QuantumCat 20140918 14:42:35  An alternative expression for that isn't nearly as cumbersome is where is the standard and is the usual partition function.  
sina2 20131002 02:01:11  Because all particles are same, so, first, we find partition function for one particle.
We know:
 
Nezumi 20130622 08:48:14  In the solution, one sees the expression:
.
Where does the go after that? It seems to just disappear. Is this a typo?
Nezumi 20130622 09:27:02 
Ah... you get a factor of when you differentiate wrt ! Silly me :)

 
wavicle 20111015 13:08:50  Maybe I missed something. I agree that as T > there should be equal number of particles in both states. But I disagree that, in general (or specific), we expect that as T > 0, the internal energy to go to zero. What about a BoseEinstein condensate? If I'm not mistaken, below the Bose temperature, all the matter is in the ground state. Doesn't this imply that said matter has the ground state energy? which is different from zero  
BerkeleyEric 20100407 16:43:01  I think the fastest way to do this (other than memorizing it) is to consider the high and lowtemperature limits.
At very high T each state is equally likely so we expect the energy to be (N/2)E + (N/2)0 = NE/2. This eliminates (A), (B), and (C).
At very low T we expect the energy to be zero. This eliminates (E).
timtamm 20110827 11:39:52 
i love this way of doing it... i'm just wondering if I need to memorize the formulas anyway just in case a problem can't be solved in this method... though it seems like that is unusual it could be useful as well

 
fjornada 20091019 15:02:28  Note: that partition function is for a single system! For N particles:
Anyway, I also recommend solving this question by taking the high temperature limit.  
ramparts 20091002 12:04:21  Hmm, so I got this right without knowing what a partition function even is, lol but I forget how. I think it was something like this. Let's look at T=0: E should go to 0, of course, so we can eliminate A and E. We expect there to be some sort of dependence, so eliminate B. Of C and D, I've seen things that look like D in the little stat mech I've done more than I've seen things like C, but I don't know how to distinguish entirely ;) But then, if you can whittle it down to two and even guess, your chances are good  gaining a whole point vs losing a quarter.
I'd be curious to hear other ways of solving this without going into the fullon stat mech of it.
Tbot 20111111 13:54:32 
I think that taking the limit as T> INFINITY narrows our options down to (D) and (E). To narrow it further, let . The energy of the system should be zero (because no thermal energy will be able to excite any of subsystems). This eliminates (E), leaving (D) as the answer. Is the a correct approach?

 
a19grey2 20081030 23:15:42  Looking at the limits on T for this equation, how can D be the right answer?
As T goes to 0 the internal energy goes to infinity instead of some fixed value.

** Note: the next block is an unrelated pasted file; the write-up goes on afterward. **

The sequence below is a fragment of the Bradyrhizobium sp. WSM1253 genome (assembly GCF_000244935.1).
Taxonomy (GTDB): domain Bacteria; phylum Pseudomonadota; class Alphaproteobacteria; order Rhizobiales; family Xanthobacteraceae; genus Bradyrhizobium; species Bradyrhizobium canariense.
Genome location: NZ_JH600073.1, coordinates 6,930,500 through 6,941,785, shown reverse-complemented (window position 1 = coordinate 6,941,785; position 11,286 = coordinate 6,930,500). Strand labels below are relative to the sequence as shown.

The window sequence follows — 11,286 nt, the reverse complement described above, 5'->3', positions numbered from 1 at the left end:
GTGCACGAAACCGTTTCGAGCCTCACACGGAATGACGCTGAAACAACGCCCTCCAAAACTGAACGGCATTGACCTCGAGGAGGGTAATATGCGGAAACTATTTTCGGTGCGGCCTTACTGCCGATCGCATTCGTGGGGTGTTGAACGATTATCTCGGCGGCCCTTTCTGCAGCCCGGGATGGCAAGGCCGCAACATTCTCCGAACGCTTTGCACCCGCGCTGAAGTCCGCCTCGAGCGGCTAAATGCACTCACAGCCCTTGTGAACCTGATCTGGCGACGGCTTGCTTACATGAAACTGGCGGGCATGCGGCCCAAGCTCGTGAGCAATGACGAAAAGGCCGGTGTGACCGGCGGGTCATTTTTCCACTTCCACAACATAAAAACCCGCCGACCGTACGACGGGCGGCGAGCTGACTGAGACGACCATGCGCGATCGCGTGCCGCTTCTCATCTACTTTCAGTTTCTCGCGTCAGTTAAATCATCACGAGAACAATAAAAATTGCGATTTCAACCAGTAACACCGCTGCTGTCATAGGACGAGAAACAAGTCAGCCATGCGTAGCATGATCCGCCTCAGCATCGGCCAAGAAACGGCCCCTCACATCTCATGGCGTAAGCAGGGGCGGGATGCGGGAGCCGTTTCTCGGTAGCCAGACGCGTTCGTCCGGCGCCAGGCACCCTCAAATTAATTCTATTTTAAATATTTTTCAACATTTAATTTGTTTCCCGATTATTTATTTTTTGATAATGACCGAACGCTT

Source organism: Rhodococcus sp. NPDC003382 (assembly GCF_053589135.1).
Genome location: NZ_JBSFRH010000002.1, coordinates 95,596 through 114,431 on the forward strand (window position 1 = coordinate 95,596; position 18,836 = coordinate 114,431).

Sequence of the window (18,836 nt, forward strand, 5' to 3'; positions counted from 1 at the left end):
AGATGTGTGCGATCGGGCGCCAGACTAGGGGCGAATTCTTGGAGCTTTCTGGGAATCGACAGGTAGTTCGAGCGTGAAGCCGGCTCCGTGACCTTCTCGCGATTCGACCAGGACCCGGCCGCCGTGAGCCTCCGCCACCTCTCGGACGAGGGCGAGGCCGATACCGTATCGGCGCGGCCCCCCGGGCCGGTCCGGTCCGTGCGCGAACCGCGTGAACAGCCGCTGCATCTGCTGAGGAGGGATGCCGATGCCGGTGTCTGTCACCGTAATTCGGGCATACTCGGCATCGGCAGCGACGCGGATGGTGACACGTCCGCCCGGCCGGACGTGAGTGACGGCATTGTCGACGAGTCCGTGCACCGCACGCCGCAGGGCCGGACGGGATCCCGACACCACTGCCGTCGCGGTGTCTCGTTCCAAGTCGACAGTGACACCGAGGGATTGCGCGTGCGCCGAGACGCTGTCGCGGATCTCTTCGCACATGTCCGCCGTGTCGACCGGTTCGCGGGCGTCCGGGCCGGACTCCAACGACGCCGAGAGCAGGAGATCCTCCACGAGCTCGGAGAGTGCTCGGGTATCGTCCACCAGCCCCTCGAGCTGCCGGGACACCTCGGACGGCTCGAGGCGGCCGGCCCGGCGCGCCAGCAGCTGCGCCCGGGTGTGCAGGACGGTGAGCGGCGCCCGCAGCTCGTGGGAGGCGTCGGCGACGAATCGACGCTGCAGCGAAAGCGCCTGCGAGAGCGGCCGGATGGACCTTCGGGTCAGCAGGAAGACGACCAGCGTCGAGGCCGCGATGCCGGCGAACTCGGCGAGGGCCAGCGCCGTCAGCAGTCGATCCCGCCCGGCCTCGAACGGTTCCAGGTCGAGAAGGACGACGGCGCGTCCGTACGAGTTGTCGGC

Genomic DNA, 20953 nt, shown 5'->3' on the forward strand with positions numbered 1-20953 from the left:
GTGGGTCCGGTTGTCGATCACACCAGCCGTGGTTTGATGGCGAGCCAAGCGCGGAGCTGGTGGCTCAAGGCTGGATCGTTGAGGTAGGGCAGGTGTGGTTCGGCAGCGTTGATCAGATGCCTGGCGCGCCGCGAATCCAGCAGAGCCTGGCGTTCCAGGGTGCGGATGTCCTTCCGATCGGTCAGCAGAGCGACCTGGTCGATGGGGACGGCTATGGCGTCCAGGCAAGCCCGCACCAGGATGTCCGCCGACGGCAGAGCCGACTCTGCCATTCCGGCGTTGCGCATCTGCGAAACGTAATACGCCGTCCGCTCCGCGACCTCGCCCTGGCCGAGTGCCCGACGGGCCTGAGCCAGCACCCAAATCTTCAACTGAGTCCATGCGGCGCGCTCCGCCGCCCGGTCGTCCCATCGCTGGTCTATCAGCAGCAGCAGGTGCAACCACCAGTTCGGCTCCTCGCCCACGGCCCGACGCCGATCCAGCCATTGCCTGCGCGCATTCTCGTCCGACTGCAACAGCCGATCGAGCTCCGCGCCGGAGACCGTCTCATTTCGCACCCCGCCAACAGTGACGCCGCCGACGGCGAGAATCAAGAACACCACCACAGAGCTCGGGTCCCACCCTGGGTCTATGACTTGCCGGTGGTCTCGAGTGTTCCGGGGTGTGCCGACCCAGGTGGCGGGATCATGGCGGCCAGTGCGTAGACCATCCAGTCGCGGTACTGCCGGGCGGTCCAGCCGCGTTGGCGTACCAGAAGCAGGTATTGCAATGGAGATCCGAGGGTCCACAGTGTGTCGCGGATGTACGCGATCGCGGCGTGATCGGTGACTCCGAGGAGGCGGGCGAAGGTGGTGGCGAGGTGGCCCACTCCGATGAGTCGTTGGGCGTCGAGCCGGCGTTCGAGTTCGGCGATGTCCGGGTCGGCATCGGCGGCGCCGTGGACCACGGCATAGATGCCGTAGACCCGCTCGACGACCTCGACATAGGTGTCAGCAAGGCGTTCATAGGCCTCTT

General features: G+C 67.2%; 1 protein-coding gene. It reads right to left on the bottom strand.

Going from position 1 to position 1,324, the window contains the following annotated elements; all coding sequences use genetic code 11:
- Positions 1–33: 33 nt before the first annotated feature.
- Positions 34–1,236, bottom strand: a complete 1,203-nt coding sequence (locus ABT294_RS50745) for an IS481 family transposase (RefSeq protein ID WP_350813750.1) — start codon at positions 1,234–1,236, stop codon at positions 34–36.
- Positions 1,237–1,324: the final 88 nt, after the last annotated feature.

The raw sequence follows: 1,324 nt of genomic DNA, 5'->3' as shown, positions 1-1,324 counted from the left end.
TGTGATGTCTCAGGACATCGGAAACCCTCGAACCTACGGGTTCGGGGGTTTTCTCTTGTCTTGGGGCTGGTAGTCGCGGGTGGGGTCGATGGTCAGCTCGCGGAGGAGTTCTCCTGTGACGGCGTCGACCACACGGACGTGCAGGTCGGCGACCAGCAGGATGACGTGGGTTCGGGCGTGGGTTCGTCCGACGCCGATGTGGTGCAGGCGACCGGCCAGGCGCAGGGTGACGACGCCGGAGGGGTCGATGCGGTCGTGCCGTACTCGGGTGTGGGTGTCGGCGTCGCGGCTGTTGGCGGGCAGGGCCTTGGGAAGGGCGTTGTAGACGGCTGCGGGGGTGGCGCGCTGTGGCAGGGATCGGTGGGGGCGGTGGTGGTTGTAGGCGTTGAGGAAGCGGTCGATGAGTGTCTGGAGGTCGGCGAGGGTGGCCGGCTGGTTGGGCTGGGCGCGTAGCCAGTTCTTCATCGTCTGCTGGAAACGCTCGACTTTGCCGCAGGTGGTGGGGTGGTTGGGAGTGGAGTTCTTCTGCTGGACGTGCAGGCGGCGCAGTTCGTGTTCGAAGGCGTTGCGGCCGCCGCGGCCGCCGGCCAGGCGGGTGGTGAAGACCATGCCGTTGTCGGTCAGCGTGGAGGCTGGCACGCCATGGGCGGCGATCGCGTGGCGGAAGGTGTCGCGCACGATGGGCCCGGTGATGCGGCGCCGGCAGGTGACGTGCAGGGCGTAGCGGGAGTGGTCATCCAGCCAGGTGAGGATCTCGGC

How is this possible?
schadenfraude 20081102 13:40:20 
As T goes to 0, e^(epsilon/kT) goes to infinity. Since infinity is in the denominator, the internal energy will go to zero, not infinity.

justguessing 20091009 21:41:01 
i've never done stat mech, but i exluded (D) cus in the limit of very high temperatures it goes to (N/2) * e ... I'd have thought that all states would be "excited" not just half of them. how do you account for that?

Muphrid 20091010 04:42:25 
In the high temperature limit, you can think of the two states as having roughly the same energy (that is, ) and thus, they're roughly equally occupied.
Ultimately, I find Richard's explanation easiest to remember: the energy of each subsystem is just a weighted sum (energy of a state times that state's Boltzmann factor), normalized to ensure that the probabilities sum to 1.

 
tonyhong 20081005 01:57:09  what does "weakly interacting" mean? is it still valid to use the bolzman's partition function?
keradeek 20110923 18:48:35 
'weakly interacting' means that they do not affect the energy levels of one another, but they can exchange energy with each other.

 
Richard 20071008 17:29:46  Forgive me a bit of pedantry:
The partition function is the sum over all the Boltzmann factors and is used to normalize the relative probability given by a single Boltzmann factor. We use it to find how many of the subsystems will be in the nonzero energy state:
The probability of being at the nonzero energy is:
Multiply by to get the total number of subsystems in the energy state, and then multiply by the energy to get the total energy of the system:
which of course is (D).
flyboy621 20101105 23:40:03 
For those who don't know, Great explanation!

 
antithesis 20071005 07:35:53  I believe you can do this without remembering that equation for U. If you calculate the average U for each subsystem, multiply by N, you get U.
, cancel out the exponential in the numerator, and voila!  
yosun 20051121 00:49:45  astro_allison: the Z is supposed to be in the denominator. thanks for the typo alert; the typo's been fixed.  
astro_allison 20051117 00:36:01  is the (dz/dt) supposed to be in the numerator or denominator?